Tag Archives: nanowrimo

Tale As Old As Time, Song As Old As Rhyme

Well then – I’ve finished my story, on the eve of NaNoWriMo’s bitter end!  However, saying that, I didn’t reach 50,000 words.  I got to 37,821, which is well behind, but I knew it would be a struggle to reach the wordcount goal.  As I have stated from the beginning, this year’s NaNoWriMo was not about winning the competition for 50k, it was about finishing the story I wanted to write.  I had to rush a lot through the end of the plot but I have finished, and that’s what counts.

I still love it.  There are parts I don’t love, bits that will be chucked out like last week’s smelly tupperware of culinary nightmares hidden in the refrigerator of my mind.  But I have accepted that this is fine.  It was hard, but I have convinced myself, finally, to deal with the fact that novels do not jump out of anyone’s head fully-formed, perfect and without the need to edit.  I have labeled this draft Draft Zero, and am already beginning Draft One which has already markedly improved upon the tone and flavour of what came before.

Does anyone else feel like words have flavour?  Like some books you try to devour (I love to devour my books, in one sitting if possible) are so bland and tasteless, they fall flat both in your mind’s voice and your mind’s eye.  The images they inspire are a dull kind of greyscale.

Or maybe it’s just me.  I digress.

I’m feeling pretty victorious about this whole endeavour.  It has to be said that I thought it would be impossible to do this with a clingy toddler, and with Thanksgiving and the visit of some much-beloved Noodles for whom I happily forwent writing to spend time with.  I will always prioritise my family, but I’m also pleased as punch (is punch really so pleased?) to have been able to have my pumpkin pie and eat it too, to mix my metaphors with reckless abandon.

I will now rest my tired wrists, my sore and unfocused eyes, and recover from this final writing sprint.  And then, after a bit of time away to give me perspective, I’ll jump right back in again.

Progress Report

I hope that there will be a time, years from now, when I am reading this story to my son, in all its finished and complete glory, that I can point to a scene and tell him, ‘I wrote this while feeding you soup, when you were just a little baby.’

Though it might be quite a few years before he’s ready for this story, in all honesty.  It’s a bit grim.

I am enjoying this story so much more than any other novel I have written.  I believe in its message, and I feel that it deals with so much real life humanity, even in the guise of a beast – which is kind of the point.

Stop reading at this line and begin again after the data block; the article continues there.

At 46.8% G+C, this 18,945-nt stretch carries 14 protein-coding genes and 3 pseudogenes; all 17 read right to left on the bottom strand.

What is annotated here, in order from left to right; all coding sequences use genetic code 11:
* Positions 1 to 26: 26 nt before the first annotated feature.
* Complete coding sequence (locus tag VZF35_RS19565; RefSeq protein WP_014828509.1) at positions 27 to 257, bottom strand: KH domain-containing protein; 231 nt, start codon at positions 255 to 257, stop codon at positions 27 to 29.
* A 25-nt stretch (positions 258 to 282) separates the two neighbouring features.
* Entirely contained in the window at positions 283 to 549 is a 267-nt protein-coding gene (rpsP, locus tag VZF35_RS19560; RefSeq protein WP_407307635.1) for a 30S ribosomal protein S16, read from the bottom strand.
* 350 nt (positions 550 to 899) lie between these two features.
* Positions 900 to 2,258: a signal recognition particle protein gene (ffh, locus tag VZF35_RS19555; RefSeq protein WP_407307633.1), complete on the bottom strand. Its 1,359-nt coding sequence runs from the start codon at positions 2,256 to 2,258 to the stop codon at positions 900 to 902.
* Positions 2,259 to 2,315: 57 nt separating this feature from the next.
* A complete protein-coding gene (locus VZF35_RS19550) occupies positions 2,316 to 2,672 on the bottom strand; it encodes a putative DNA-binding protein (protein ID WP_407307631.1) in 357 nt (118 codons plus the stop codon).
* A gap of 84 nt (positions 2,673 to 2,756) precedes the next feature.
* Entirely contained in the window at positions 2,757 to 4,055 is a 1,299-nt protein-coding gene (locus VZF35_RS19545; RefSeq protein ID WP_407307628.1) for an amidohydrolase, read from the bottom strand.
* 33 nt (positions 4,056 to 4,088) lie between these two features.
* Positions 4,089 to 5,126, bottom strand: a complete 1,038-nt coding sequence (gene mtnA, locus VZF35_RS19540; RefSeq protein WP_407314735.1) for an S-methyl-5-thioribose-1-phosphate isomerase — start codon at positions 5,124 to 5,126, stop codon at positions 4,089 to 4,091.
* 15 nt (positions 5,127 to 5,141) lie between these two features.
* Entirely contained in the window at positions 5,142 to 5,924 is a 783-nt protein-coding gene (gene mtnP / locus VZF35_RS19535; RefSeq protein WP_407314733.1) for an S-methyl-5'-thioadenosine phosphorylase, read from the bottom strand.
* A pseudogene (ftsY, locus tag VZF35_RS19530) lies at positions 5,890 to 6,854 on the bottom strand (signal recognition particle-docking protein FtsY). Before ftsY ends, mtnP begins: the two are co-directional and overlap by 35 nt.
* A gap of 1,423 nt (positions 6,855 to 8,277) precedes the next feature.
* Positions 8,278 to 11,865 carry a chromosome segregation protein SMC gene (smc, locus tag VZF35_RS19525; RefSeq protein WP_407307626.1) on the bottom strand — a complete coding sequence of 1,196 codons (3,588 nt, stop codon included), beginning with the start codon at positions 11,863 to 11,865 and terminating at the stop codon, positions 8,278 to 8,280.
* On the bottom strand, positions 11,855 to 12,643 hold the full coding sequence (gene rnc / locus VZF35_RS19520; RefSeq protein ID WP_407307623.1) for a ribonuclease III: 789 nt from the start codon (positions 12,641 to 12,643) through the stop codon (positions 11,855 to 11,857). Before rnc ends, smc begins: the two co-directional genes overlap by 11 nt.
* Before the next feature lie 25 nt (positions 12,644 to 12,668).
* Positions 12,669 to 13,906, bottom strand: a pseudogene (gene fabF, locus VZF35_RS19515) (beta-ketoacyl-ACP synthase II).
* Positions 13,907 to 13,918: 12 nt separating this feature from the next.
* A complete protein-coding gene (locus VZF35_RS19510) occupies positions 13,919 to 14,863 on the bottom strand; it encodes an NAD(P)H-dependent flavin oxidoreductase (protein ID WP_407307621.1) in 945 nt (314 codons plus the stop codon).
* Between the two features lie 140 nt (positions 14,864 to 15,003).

If you are reading this having read my blog in the past, you might recall that I often struggle with writer’s block.  I haven’t had the luxury of that condition this time.  My writing time is only an hour here or there during naptimes, or when I can snatch some moments when  my silly monkey-baby is happy to entertain himself.

I even *gaspshockhorror* turn on the TV purely for distraction purposes.  I’m actually doing that right now – I know you’re scandalised by my parenting choices.

The one thing I’m not sure about if is this novel will reach 50,000 words.  It depends on what happens after the Crucial Scene which I am actually writing right now, at just over 20k.  I’m not sure if there’s another 30k in it.  But so long as I finish the story, which was my own personal goal for this month, I’m not sure that I care about it not reaching the NaNoWriMo wordcount goal.  My only hesitation is that a shorter story may not be considered a novel.

So we’ll see how it goes.  I’m only halfway through November, after all!

I’m ba-ack!!!

Every time I add a new element to my life, it takes a little while to find the balance needed to maintain all of the disparate parts which make up my whole.  This time it’s not taken me as long as the last hiatus, but then this change hasn’t been quite as life-changing as having a newborn baby.  I just got a new job, is all.

But even so, I had to figure out how on earth I could fit writing back into my life again with so much less free time than before.  So I decided to set myself to write in NaNoWriMo again this year.